Wednesday, 24 September 2014

Lamb Tagine

Eat tagine and you too could look like this.
Morocco Mole, popular sidekick of Secret Squirrel and also the first indication you've got malignant melanoma after spending too long in the sun in Marrakech

You can't do any recipe of North Africa or the Eastern Mediterranean without mentioning the name of arguably the most trendy cook of the moment, Yotam Ottolenghi. He has a reputation for delicious food which is simple and rustic. However, he also has a tendency to use authentic ingredients in his recipes which, although they may be common in a souk in Tripoli, are not so easy to come by in the UK outside of a few small, wanky, over-priced delis in Notting Hill. For example, you have more likelihood finding a 70s male celebrity without a sex-pest-shaped skeleton in his closet than finding freeze-dried organic gerbil spleens down your local Co-Op. Anyway, I've mentioned him now, so onto my own recipe for lamb tagine.

A tagine is the name of the cooking pot which is essentially a glorified casserole dish with a lid shaped like a slightly squashed witch's hat. The dishes that take their name from the pot are usually mildly spiced stews that are cooked long and slow. This is actually doing an entire cuisine a huge disservice since, if cooked well, Moroccan food is fucking fantastic.

As well as being famous for its subtle, aromatic, spicy flavours, Moroccan food also uses a lot of dried fruit. Now, forgive me for riding rough-shod over centuries of culinary culture, but I largely think that dried fruit has as much place in a savoury dish as Clostridium botulinum. This goes doubly for dried apricots which, though commonly used in Morrocan tagines, are the dessicated haemorrhoids excised from the infernal arseholes of the devil's own herd of Apocalyptic wombats, in my opinion. I mean, if you want to add fruit, why not go the whole hog and stick in a packet of Fruit Pastels while you're at it and maybe serve it up with custard?

Anyway, the upshot of this preamble of dissing the Yot and admitting how much I despise dried fruit in main courses means this recipe is about as authentically Moroccan as a fez made from polyvinylchloride in Taiwan and purchased on Blackpool seafront. You want authenticity, piss off to Agadir and eat there. Meanwhile, this recipe tastes fucking great and it's well worth the time and effort to make it.

2tbsp olive oil
500g cubed lamb
1 medium onion, sliced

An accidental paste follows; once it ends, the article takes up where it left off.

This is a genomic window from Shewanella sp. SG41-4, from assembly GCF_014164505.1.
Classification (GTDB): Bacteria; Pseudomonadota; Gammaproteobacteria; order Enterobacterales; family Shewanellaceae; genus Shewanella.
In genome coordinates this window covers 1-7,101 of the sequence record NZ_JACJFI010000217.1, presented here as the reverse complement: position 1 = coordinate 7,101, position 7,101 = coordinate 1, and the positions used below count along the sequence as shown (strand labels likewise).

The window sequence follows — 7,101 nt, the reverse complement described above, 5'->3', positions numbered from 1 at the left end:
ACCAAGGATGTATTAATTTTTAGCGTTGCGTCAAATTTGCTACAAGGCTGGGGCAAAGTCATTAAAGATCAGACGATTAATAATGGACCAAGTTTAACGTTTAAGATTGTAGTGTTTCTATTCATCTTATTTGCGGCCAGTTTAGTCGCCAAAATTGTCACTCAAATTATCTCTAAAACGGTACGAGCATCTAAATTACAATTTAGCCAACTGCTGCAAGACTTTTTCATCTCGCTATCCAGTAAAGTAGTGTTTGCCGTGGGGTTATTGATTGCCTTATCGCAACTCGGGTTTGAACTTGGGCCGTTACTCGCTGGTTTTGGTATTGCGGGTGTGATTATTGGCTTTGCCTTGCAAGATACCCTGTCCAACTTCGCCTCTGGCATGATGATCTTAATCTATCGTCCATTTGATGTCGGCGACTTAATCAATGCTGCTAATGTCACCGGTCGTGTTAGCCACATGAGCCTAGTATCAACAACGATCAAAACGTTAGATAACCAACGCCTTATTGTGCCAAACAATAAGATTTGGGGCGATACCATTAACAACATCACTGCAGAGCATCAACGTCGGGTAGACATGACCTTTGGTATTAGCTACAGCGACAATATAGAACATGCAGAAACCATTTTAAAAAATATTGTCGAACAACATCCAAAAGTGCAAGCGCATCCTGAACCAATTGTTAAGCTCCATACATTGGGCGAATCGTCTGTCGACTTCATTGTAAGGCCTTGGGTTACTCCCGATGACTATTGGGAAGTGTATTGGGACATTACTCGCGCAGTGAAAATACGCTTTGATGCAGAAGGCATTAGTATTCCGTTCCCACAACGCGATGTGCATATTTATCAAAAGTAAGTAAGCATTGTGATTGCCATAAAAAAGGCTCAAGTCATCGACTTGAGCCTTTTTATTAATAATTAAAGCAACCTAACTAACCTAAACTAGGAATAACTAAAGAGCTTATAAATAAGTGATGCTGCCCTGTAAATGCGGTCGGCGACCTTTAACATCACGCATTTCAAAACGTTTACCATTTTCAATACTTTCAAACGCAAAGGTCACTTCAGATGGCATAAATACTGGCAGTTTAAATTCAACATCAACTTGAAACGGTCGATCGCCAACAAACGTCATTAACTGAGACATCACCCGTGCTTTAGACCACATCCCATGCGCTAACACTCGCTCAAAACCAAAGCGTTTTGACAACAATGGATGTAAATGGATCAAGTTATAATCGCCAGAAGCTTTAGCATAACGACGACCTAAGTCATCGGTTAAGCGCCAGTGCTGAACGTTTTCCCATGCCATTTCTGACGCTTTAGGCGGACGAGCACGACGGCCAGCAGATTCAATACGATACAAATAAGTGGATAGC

2 cloves garlic
100g mushrooms sliced
2 preserved lemons,
150g fresh tomatoes, peeled then halved
2tsp paprika
1 tbsp cumin
10cm cinnamon stick
1 bay leaf
1 tsp ginger
1 tsp ground black pepper
1 fresh red chilli, finely chopped
pinch of saffron
vegetable stock cube
500ml water
1 red pepper chopped into sticks
1 courgette cut into sticks

Spice: the final frontier

Heat the olive oil in a hob- and oven-proof casserole dish and fry the meat to seal it. Remove it with a slotted spoon and add the onions to remaining oil to soften. Add the spices and garlic for about a minute, mixing to make sure they don't stick to the dish. Throw in the mushrooms and fry for another couple of minutes.

Add a little of the water to a cup and mix up the stock cube.

For the preserved lemons, cut them in two and scoop out the middle with a spoon. Discard the flesh and finely chop the skins.

Return the lamb to the dish and add the preserved lemons, tomatoes, water and the stock cube mix. Bring to the boil, mix well then layer the pepper and courgette on top of the rest of the stew. This means that the vegetables steam rather than boil and totally disintegrate over the long, slow cook.

Cover and put into the oven at 145°C for 2-3 hours

Tagine ready to go in the oven
Note the vegetables layered on the stew. Also note this is a Pyrex casserole dish and not an actual tagine pot. I'm not that much of a foodie wanker

This serves two people easily. Dish it up with rice, bread or couscous, like the recipe I'm writing next  for orange couscous.

Preserved lemons are available from supermarkets. They are not the same as fresh lemons. They look like this:

You could put any combination of vegetables in this. Well, OK, not any combination. Lettuce would be a mistake, for example and cabbage would be a bad idea (cabbage is actually generally a bad idea in any situation, to be fair). However, carrots work well, as does aubergine, green beans or squash.

In best Rick Stein style, I could twat on about how I tasted something like this recipe, as cooked over a bottled gas stove in individual pots, in some street-side cafe in Marrakech a few years back. A place which had a spice shop round the back where I bought a large bag of saffron at a really good price, but that's really not the fucking point of this blog, is it?

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